What does odyssey mean?

Definitions for odyssey
ˈɒd ə siodyssey

Here are all the possible meanings and translations of the word odyssey.

Princeton's WordNet

  1. odysseynoun

    a long wandering and eventful journey

  2. Odysseynoun

    a Greek epic poem (attributed to Homer) describing the journey of Odysseus after the fall of Troy

Wiktionary

  1. odysseynoun

    An extended adventurous voyage

    Etymology: From Ὀδυσσεία.

  2. odysseynoun

    An intellectual or spiritual quest

    Etymology: From Ὀδυσσεία.

  3. Odysseynoun

    An epic poem, ascribed to Homer, that describes the journey of Odysseus after the fall of Troy.

    Etymology: From Ὀδυσσεία.

Freebase

  1. Odyssey

    The Odyssey is one of two major ancient Greek epic poems attributed to Homer. It is, in part, a sequel to the Iliad, the other work ascribed to Homer. The poem is fundamental to the modern Western canon, and is the second oldest extant work of Western literature, the Iliad being the oldest. It is believed to have been composed near the end of the 8th century BC, somewhere in Ionia, the Greek coastal region of Anatolia. The poem mainly centers on the Greek hero Odysseus and his journey home after the fall of Troy. It takes Odysseus ten years to reach Ithaca after the ten-year Trojan War. In his absence, it is assumed he has died, and his wife Penelope and son Telemachus must deal with a group of unruly suitors, the Mnesteres or Proci, who compete for Penelope's hand in marriage. It continues to be read in the Homeric Greek and translated into modern languages around the world. Many scholars believe that the original poem was composed in an oral tradition by an aoidos, perhaps a rhapsode, and was more likely intended to be heard than read. The details of the ancient oral performance, and the story's conversion to a written work inspire continual debate among scholars. The Odyssey was written in a poetic dialect of Greek—a literary amalgam of Aeolic Greek, Ionic Greek, and other Ancient Greek dialects—and comprises 12,110 lines of dactylic hexameter. Among the most noteworthy elements of the text are its non-linear plot, and the influence on events of choices made by women and serfs, besides the actions of fighting men. In the English language as well as many others, the word odyssey has come to refer to an epic voyage.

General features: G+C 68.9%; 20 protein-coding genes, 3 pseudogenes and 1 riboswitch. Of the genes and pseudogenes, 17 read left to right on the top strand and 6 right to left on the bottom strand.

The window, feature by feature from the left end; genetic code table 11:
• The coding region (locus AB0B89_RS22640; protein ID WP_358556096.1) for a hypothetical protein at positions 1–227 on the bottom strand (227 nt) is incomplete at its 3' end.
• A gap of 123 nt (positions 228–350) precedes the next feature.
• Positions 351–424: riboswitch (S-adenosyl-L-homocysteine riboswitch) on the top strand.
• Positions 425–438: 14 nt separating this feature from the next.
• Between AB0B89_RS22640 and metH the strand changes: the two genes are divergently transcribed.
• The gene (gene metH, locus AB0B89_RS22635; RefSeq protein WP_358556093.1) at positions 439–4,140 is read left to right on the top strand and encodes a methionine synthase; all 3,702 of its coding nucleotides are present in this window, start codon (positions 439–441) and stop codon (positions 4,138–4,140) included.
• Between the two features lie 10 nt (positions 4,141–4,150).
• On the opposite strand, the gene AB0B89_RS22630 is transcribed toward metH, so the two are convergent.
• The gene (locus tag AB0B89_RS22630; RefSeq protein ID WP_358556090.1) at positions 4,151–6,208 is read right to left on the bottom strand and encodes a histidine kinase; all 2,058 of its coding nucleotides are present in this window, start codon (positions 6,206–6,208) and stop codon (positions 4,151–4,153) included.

Chambers 20th Century Dictionary

  1. Odyssey

    od′is-si, n. a Greek epic poem, ascribed to Homer, describing the return of the Greeks from the Trojan war, and esp. of Odysseus (Ulysses) to Ithaca after ten years' wanderings.

The Nuttall Encyclopedia

  1. Odyssey

    an epic poem by Homer relating the ten years' wanderings of Ulysses (Odysseus) after the fall of Troy, and his return at the end of them to his native kingdom of Ithaca. See Ulysses.

Suggested Resources

  1. odyssey

    Song lyrics by odyssey -- Explore a large variety of song lyrics performed by odyssey on the Lyrics.com website.

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Numerology

  1. Chaldean Numerology

    The numerical value of odyssey in Chaldean Numerology is: 6

  2. Pythagorean Numerology

    The numerical value of odyssey in Pythagorean Numerology is: 4

Examples of odyssey in a Sentence

  1. Jonny Kim:

    I didnt like the person I was growing up to become, i needed to find myself and my identity. And for me, getting out of my comfort zone, getting away from the people I grew up with, and finding adventure, that was my odyssey, and it was the best decision I ever made.

  2. Robert Browning:

    You can take us out of Arcadia, but you cannot take Arcadia out of us." Nicholas D. Kokonis, psychologist and author of Arcadia, My Arcadia and Out of Arcadia: The American Odyssey of Angelo Vlahos

  3. Jill Soloway:

    When the time came to bring the' Transparent' journey to a close, it was clear that saying goodbye to Maura Pfefferman was our path forward, in this musical finale, we dramatize the death of Maura Pfefferman in an odyssey of comedy and melancholy told through the joyful prism of melody and dance.

  4. Paul Verna:

    Assassins Creed Odyssey. gaming is very broad now.

  5. Homer, The Odyssey:

    Of all things that breathe and move upon the earth, nothing is bred that is weaker than man. Taken from the Odyssey.

Images & Illustrations of odyssey

  1. odysseyodysseyodysseyodysseyodyssey

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